III. Finally, THE COMFORT ITSELF is worth a moment’s consideration.

    We do not find that the appearance of Jesus in the heavens stopped the stones. When the Son of Man came into the furnace with Shadrach, Meshach, and Abednego, the fire did not burn the three, holy children, but on this occasion, though the Son of Man was there, the fire did burn Stephen. Stephen’s life is not spared. He dies as certainly as if Jesus had not been there. That is the plan of the present dispensation. The Lord Jesus does not come to us to forbid our suffering, nor to remove our griefs, but he sustains us under them. We beseech the Lord thrice that this or that may depart from us; it does not depart—that is not the general way with God—but we get the answer, “My strength is sufficient for thee; my strength shall be perfect in weakness.” It was so with Stephen. The stones fell; they beat about his head; they stopped his eloquent tongue; they dashed into his heaving lungs; they bruised his tender heart. There lay his mangled corpse, an object of love and of lamentation to the saints that were at Jerusalem. The love of Christ had not preserved the flesh. And who ought to expect it? We have heard it said, “If Christ died for his people, how is it that they die?” Such questioners forget that the people of God must die because Jesus died: the death of the flesh is no ill, but a blessing. It behoves us to tread in the Saviour’s steps, that we also may die unto the flesh, but be quickened in the Spirit. The death of Stephen we do not look upon as a calamity. The death of the flesh was but a needful fellowship with the crucified Redeemer, for he did not die as to his spirit—that enjoyed immortality which the rugged masses of rock which were heaved upon him could not injure. Stephen’s glorious comfort was in being sustained within, though not shielded from without— in being preserved as to his inner man, though the outer man was bruised and battered. This is the comfort you and I may expect. Through the darts we must go, and they must stick in our flesh, but yet they shall not poison the blood of our soul Beneath the pitiless storm of hail we must stand, and yet no hailstones shall be able to smite our heart to injure it. Through the furnace we must go, and the smell of fire must pass upon us, but yet we shall come out of the flaming heat uninjured by the blazing fire. ’Tis ours to suffer and yet to conquer, to die and yet to live, to be buried and yet to rise again. How sweetly is Stephen’s triumph pictured in those last words, “He fell asleep.” This is the life as well as the death of a Christian. When the world has been most in arms against a believer, it is wonderful how God has given to his beloved sleep, how the saint has rested with perfect composure in the sight of his enemies, and his cup has run over in the time of drought. Calmly on the bosom of his God he has lain his head, and left his troubles for his God to bear. This shall be the death of the Christian. Let his death be as painful as that of Stephen, it shall be quite as composed. He shall shut his eyes to earth and open them to heaven. His body shall but sleep in that royal sepulchre where Christ himself once reposed, to be awakened by that heavenly trumpeter who shall bring the tidings of resurrection to the sleeping myriads of the saints. Courage, brethren and sisters, because the Holy Spirit dwelleth in us, and because Christ up yonder is triumphant for us. Let our tribulations abound, our consolations also shall abound by Jesus Christ, and we shall be more than conquerors through him that hath loved us.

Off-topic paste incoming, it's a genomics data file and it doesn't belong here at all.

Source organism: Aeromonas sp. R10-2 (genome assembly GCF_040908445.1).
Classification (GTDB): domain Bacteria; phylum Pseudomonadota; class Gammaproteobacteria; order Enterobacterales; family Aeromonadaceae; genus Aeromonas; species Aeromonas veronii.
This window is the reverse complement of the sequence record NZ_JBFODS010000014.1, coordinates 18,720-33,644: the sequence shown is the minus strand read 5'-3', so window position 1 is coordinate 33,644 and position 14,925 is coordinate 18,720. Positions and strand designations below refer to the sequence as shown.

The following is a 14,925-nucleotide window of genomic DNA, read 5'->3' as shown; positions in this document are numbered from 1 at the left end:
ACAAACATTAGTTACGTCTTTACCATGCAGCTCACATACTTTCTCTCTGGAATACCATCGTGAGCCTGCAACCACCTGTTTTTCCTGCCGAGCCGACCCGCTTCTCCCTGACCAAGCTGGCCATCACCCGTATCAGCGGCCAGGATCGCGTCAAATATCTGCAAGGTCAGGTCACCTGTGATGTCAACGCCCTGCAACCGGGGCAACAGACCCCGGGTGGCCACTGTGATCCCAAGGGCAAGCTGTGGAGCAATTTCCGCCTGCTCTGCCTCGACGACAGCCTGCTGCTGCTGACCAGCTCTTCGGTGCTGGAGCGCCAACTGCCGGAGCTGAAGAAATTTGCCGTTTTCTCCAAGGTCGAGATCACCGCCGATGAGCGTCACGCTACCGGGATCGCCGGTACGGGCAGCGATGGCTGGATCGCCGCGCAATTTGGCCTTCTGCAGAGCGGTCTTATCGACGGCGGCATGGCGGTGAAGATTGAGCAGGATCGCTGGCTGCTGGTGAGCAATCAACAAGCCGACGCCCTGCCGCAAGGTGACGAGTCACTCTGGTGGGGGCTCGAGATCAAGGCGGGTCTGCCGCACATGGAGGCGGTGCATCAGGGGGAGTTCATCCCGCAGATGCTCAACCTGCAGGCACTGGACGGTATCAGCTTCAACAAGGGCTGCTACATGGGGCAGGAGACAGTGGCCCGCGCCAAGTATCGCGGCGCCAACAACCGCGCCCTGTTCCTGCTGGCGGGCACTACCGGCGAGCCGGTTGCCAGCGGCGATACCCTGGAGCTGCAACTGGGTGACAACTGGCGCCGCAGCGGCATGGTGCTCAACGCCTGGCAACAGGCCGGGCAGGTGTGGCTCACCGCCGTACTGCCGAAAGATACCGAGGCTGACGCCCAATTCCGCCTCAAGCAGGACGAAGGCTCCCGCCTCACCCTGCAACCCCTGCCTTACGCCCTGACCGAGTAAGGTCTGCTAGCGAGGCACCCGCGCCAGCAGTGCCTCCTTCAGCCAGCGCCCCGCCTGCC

I wish you all had a share in these precious things. If you had, it would not matter how badly I spoke of them; they would charm your souls. But if you do not understand them, I pray that you may. May the Spirit of the Lord open your eyes to see the power of the Spirit and the glory of Christ, and may you and I ere long see him face to face in paradise. Amen.

Related Resources

Stephen’s Death

May 24, 1874

Stephen's Death   “And they stoned Stephen, calling upon God, and saying, Lord Jesus, receive my spirit. And he kneeled down, and cried with a loud voice, Lord, lay not this sin to their charge. And when he had said this, he fell asleep.” — Acts vii. 59, 60.   IT is of the greatest service to us all …


Stephen’s Martyrdom

March 17, 1867

Stephen's Martyrdom   “But he, being full of the Holy Ghost, looked up stedfastly into heaven, and saw the glory of God, and Jesus standing on the right hand of God, and said, Behold, I see the heavens opened, and the Son of Man standing on the right hand of God.”—Acts 7:55-56   TRUE Christian zeal will seek to do the …